Dials: Mirroring the inner beauty of a watch

Jul 06, 2013
Dials: Mirroring the inner beauty of a watch
Dials: Mirroring the inner beauty of a watch

No mechanical creation can do without worthy design. Making a fine watch is not limited to a complicated and unique movement. Today creating the dial sometimes takes almost as much time as the movement itself. The dials can be very simple with no markers at all or extremely complex as in the case of pilots’ chronographs. Dials can also be decorated with intricate patterns or in some cases with precious stones.

The dial is the ‘face’ of a watch and has figures, marks and other symbols which denote hours and minutes. A dial should be easy to read, convey all the design codes of the brand and create something unique and beautiful.

The word ‘dial’ derives from Latin ‘dialis’, meaning daily or concerning the day, because of its use in telling the time of day. Dials differ by their shape, design, materials and decoration.The dial is the most visible expression of the watch movement. The layout of the mechanisms, wheels and complications that form the movement dictate the dial’s appearance, in particular the position of the hands, sub-dials, apertures and other indications that compose it.

Dial-making is an art and a craft in its own right that demands considerable expertise. Visually, the dial must satisfy a dual requirement: it must be pleasing to the eye and legible at a glance. A host of information must be harmoniously conveyed by means of hands or tiny apertures on its surface.The construction of a watch dial involves a multitude of crafts, from printing to guilloché, from stone setting to applying Super Luminova. These skills are extremely specialised and demand the greatest expertise and the steadiest of hands.

The base of the dial is a sheet, sometimes gently cambered, of gold, silver or copper to which the dial-maker rivets tiny pins. He then traces the inner and outer contours of the hour-circle and other indicators. The dial is now ready to be decorated. Usually the dials can be differed from each other by several features: engraving; surface treatment (guilloché, enamelling, sandblasting); hour indexes (Arabic numerals, Roman numerals, Stick indication); various indicators (date indicator, power reserve indicator, chronograph counters, etc.);and adornment (many watchmakers create whole reproductions of famous pictures on dials). Thus each dial has its own, unique face.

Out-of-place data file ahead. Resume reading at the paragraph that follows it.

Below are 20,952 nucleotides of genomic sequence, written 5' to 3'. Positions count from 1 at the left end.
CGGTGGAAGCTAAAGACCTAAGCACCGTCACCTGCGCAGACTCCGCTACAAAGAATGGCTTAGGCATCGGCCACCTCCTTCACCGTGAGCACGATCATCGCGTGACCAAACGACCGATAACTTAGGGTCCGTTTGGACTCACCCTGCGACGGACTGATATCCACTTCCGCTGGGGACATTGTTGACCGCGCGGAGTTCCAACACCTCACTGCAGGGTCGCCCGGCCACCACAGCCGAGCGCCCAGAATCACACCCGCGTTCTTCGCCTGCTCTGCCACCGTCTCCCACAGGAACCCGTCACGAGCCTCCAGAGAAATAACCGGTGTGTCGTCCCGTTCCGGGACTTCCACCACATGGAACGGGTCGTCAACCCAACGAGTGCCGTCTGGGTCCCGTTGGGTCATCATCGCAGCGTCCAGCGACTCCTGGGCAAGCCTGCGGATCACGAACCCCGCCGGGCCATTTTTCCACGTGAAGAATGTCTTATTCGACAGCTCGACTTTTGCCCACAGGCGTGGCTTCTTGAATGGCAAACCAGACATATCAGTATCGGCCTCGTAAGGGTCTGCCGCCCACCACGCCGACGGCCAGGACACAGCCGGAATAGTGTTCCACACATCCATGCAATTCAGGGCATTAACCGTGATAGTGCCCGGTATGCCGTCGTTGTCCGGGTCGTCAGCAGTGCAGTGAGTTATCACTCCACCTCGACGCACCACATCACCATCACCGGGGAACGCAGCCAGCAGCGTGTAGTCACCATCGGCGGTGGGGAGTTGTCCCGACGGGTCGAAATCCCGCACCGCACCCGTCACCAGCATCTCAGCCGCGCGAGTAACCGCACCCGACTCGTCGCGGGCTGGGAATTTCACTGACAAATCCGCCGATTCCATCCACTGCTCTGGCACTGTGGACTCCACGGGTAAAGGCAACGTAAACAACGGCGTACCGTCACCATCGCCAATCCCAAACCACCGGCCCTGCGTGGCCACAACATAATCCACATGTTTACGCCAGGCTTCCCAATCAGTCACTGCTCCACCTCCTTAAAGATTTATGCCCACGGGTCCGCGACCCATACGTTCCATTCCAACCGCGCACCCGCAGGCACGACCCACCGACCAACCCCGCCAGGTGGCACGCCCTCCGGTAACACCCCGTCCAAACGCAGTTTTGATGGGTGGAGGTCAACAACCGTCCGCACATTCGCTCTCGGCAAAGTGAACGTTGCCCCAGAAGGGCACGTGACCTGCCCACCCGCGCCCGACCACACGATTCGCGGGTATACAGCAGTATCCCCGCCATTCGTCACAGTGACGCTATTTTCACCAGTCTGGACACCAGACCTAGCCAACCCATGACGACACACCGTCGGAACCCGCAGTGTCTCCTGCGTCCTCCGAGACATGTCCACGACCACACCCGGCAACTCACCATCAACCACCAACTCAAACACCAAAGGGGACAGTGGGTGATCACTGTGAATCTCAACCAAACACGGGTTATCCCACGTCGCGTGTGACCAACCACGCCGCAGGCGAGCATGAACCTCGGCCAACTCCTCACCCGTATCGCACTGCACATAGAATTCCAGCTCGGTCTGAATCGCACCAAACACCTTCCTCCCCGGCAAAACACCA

The art of dial making

There are a variety oftechniques in the art of dial making, some of which haven’t changed for centuries while others that have just been invented. Here are some of the main techniques that are being used in today’s haute horlogerie timepieces.


Enamel is transparent glass coloured with metal oxides which, when applied to metal and heated to between 800°C and 1,200°C, melts and is bonded by fusion to the metal. Three thin layers of this enamel, when polished, give the uniquely pure and luminous white of a fine watch dial. Patterns can then be acid-engraved or manually engraved, and numerals and other markings transferred. On a flinqué dial or an engine-turned dial, translucent enamel covers the metal base which has first been engraved with concentric lines or circles. Superb coloured enamels are obtained by adding different metal oxides to transparent enamel. Through centuries enamelling has developed, changed and improved. Today the cloisonné and painted enamels are methods used in watchmaking. The technique ‘grand feu’, one of the most popular in watchmaking, helps watchmakers in creating colourful inserts.


A guillochéd dial looks like rhythmic poem, consisting of straight strokes, curved lines and concentric circles. According to history, guillochéwas invented by Louis Breguet, who created a completely new method of golden and silver dials finishing. The word ‘guilloché’ derives from the French word ‘guillochis’ that means ‘crossing lines pattern’. The guilloché pattern is applied on a dial by a special engraving machine. Of course, hand guilloché is valued much higherbut this is a privilege of few watchmakers as there are not too many craftsmen specialised in guilloché by hand. Guilloching is a long and slow process. Theoretically any pattern can be made but the most popular patterns are: zigzag, notch, moire play, tamping nails, pile, barley ears and pannier.


Achieving the perfect colour for a dial is also an art in itself. The two main techniques are metal plating and a version of four-colour printing. Many different colours can be achieved by plating, whether it’s yellow, rose or coloured golds, rhodium or silver to name a few. Four-colour printing is similar to the process used for printing newspapers and magazines. It is often used when different colours or varying tones of colour are required on the same dial.

New techniques

Dials undergo trends as do cases and straps. The recent years have seen many changes in the world of dials, including even the lack of a dial altogether in skeleton watches. One of the recent advances has been the introduction of the sapphire dial that lets the movement be seen below, but still keeps essential indications for the reading of time and other information. Another recent trend has been the three-dimensional dial that has taken away the need for a traditional dial by putting the indications on different levels.

Mother-of-pearl dials

The mother-of-pearl is obtained from shells of sea cephalopods and consists of lime carbonate, exuding from a shellfish. The mother-of-pearl shines with various tones from white and rosy to practically black, thanks to the optic effect. The processing of mother-of-pearl is a complicated process, as the shells it is obtained from are fragile and require a skilful treatment. It requires several masters to work at the same time: cutter, grinder, polisher, moulder and engraver. The mother-of-pearl dials aremainly used for ladies watches.